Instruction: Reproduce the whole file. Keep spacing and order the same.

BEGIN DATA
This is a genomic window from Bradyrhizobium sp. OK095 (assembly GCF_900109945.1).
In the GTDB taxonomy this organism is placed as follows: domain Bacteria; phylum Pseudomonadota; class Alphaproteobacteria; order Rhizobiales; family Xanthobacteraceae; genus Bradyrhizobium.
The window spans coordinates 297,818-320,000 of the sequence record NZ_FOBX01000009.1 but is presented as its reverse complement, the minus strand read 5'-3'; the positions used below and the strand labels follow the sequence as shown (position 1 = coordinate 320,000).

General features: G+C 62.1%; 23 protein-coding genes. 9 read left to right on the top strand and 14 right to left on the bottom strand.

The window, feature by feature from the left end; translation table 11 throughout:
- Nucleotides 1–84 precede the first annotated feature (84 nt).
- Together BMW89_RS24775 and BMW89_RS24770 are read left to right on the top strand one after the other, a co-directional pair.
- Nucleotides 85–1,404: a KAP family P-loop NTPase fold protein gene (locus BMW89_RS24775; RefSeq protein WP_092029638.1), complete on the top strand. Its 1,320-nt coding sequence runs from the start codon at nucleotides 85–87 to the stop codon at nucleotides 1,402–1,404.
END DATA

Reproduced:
This is a genomic window from Bradyrhizobium sp. OK095 (assembly GCF_900109945.1).
In the GTDB taxonomy this organism is placed as follows: domain Bacteria; phylum Pseudomonadota; class Alphaproteobacteria; order Rhizobiales; family Xanthobacteraceae; genus Bradyrhizobium.
The window spans coordinates 297,818-320,000 of the sequence record NZ_FOBX01000009.1 but is presented as its reverse complement, the minus strand read 5'-3'; the positions used below and the strand labels follow the sequence as shown (position 1 = coordinate 320,000).

General features: G+C 62.1%; 23 protein-coding genes. 9 read left to right on the top strand and 14 right to left on the bottom strand.

The window, feature by feature from the left end; translation table 11 throughout:
- Nucleotides 1–84 precede the first annotated feature (84 nt).
- Together BMW89_RS24775 and BMW89_RS24770 are read left to right on the top strand one after the other, a co-directional pair.
- Nucleotides 85–1,404: a KAP family P-loop NTPase fold protein gene (locus BMW89_RS24775; RefSeq protein WP_092029638.1), complete on the top strand. Its 1,320-nt coding sequence runs from the start codon at nucleotides 85–87 to the stop codon at nucleotides 1,402–1,404.